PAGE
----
Monday, June 04, 2007

News from Choctaw Ridge

...or des nouvelles de Bourg-les-Essonnes

Another thing my brother and I tried to remember last weekend were the words to the song with the brain-wormy line "Billy Joe MacAllister jumped off the Tallahatchie Bridge".

By coincidence, the song came up in a Metafilter post this week along with a link to Billie Gentry's original version. I love the Billie Gentry version with it's unsettling whiney quality and strange narrative (much more than the Sheryl Crowe ersatz version) but I think I actually prefer Joe Dassin's French version. (I've googled everywhere but I'm afraid I just can't find a link to give you an idea of what it sounds like). In a clever transposition, the young man Billie-Joe becomes a young French woman, Marie-Jeanne
Guillaume, who throws herself off the "Pont de la Garonne" but like the original it never actually quite descends into the maudlin. One of the things I like is the way all of the cultural references are translated to a French context too:

It was the third of June, another sleepy, dusty Delta day
I was out choppin' cotton and my brother was balin' hay
C'était le quatre juin, le soleil tapait depuis le matin
Je m'occupais de la vigne et mon frère chargeait le foin

And Papa said to Mama as he passed around the blackeyed peas
"Well, Billy Joe never had a lick of sense, pass the biscuits, please"
Et mon père dit à ma mère en nous passant le plat de gratin :
"La Marie-Jeanne, elle n'était pas très maligne, passe-moi donc le pain".

"I'll have another piece of apple pie, you know it don't seem right"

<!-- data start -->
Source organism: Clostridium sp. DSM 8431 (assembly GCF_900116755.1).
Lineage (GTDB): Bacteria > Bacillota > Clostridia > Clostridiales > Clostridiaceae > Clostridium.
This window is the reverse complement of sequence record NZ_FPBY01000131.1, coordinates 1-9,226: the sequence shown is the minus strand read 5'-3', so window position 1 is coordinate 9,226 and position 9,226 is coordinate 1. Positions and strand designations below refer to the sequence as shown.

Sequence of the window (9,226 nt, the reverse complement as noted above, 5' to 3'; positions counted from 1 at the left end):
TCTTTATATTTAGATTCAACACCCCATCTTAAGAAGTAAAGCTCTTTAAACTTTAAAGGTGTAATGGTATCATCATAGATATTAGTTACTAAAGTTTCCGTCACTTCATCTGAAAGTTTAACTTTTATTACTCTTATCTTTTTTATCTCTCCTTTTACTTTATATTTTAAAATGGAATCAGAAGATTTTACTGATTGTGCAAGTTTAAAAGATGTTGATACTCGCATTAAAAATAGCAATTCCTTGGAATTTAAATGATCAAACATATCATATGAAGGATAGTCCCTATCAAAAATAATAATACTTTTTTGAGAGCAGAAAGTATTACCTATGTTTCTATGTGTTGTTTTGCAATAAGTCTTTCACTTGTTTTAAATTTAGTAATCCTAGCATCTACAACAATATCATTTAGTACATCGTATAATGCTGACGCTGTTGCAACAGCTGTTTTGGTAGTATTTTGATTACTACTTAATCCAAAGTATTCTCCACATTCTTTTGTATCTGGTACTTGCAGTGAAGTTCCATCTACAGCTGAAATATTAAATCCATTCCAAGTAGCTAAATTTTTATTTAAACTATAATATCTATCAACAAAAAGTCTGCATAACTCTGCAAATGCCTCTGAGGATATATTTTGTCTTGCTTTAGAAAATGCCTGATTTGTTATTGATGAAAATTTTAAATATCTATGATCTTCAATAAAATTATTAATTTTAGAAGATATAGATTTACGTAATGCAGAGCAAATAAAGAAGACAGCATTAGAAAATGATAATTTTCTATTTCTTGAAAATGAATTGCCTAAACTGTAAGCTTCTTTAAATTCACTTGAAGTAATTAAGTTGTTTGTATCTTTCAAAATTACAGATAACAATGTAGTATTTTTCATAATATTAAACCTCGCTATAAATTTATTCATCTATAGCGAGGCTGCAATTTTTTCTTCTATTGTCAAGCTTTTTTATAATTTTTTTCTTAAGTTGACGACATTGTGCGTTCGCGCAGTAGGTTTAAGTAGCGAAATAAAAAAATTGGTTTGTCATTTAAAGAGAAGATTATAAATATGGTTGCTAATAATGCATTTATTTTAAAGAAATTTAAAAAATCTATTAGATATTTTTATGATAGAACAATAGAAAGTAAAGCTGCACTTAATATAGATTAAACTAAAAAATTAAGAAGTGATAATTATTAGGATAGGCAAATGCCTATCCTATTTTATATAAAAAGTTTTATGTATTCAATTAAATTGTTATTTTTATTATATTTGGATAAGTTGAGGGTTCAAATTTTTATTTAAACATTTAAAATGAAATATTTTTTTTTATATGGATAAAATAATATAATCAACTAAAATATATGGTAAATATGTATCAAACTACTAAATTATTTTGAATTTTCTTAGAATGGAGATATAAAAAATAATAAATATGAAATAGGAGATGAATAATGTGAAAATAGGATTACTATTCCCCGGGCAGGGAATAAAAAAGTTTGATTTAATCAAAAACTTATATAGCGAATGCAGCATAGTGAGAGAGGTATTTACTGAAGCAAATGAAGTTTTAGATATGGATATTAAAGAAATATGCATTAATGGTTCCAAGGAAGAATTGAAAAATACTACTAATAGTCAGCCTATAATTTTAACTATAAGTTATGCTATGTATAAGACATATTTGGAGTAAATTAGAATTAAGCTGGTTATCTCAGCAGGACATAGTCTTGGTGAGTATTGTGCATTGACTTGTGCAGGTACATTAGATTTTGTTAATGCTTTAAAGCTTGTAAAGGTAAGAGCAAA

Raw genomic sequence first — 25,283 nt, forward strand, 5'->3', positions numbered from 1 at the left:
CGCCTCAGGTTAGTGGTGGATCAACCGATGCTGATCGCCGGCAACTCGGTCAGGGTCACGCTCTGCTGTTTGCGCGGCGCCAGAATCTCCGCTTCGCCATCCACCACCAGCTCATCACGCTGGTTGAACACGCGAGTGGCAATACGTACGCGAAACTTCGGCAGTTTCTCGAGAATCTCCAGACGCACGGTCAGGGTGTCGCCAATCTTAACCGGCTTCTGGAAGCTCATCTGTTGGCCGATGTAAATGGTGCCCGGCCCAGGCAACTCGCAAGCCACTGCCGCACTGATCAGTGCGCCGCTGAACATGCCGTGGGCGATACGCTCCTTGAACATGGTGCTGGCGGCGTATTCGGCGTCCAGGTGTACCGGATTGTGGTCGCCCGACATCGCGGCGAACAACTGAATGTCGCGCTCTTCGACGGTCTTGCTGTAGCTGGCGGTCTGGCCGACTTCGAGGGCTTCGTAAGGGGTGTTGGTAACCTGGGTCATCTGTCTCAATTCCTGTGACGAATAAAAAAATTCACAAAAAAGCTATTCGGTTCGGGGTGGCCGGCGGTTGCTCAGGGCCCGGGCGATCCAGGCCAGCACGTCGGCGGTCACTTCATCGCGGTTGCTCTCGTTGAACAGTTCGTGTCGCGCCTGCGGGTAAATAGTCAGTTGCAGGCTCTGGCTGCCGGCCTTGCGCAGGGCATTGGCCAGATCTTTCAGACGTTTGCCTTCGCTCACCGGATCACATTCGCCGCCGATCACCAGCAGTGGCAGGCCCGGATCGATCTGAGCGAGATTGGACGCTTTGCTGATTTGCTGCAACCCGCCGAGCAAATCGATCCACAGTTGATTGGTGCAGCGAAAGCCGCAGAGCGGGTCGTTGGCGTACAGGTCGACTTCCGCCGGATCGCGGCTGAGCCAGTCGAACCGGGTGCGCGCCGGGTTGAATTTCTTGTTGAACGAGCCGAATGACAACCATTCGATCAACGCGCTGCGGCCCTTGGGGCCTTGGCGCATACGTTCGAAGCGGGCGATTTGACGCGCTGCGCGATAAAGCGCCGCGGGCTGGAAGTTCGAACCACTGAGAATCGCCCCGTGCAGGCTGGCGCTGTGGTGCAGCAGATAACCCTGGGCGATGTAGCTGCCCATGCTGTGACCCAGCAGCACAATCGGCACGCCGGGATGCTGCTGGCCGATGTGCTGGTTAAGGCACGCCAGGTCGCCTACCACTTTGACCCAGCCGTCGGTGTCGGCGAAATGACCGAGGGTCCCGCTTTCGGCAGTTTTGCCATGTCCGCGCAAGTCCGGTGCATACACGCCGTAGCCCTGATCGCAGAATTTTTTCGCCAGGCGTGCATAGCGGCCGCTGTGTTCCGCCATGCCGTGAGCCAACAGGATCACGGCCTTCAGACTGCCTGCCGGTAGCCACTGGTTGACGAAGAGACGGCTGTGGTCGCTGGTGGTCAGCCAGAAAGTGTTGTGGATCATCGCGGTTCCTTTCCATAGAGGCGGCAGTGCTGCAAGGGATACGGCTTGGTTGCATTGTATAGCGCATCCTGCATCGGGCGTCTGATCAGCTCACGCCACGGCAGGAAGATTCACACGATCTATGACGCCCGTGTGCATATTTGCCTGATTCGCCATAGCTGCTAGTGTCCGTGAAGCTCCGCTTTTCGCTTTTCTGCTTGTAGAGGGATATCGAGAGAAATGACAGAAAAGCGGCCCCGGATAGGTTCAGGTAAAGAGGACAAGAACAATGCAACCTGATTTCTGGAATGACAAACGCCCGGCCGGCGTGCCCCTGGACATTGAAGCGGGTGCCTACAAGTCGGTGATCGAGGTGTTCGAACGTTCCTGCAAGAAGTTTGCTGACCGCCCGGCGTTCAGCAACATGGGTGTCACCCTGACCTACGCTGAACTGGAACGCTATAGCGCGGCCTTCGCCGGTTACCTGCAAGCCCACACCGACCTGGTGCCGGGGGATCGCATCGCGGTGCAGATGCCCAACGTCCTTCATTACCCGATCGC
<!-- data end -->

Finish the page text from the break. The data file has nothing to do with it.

Donne-moi encore un peu de vin, c'est bien injuste la vie

However, in both versions the enigma remains — just what was it exactly that Billie-Joe (or Marie-Jeanne) and the singer were throwing off the bridge last Sunday? Answers in the comments please.

12 comments:

beefking said...

I always just assumed it was a baby. Firstly, the lyric depicts the sort of southern society that doesn't look kindly on out-of-wedlock babies. And the grief of killing a baby would explain both Billy Joe's suicide and the narrator's attitude in telling the song. She turns sullen when she hears the news, her appetite vanishes, and the way she relates the conversation going on around her is sort of veiled by a diaphanous emotional haze.

Also it's clear from the lyric that the narrator and Billy Joe threw whatever it was off the bridge together, presumably because it was something for which they both bore responsibility. They were talking after church last week, no doubt they had a lot to talk about if they were both going through a difficult time.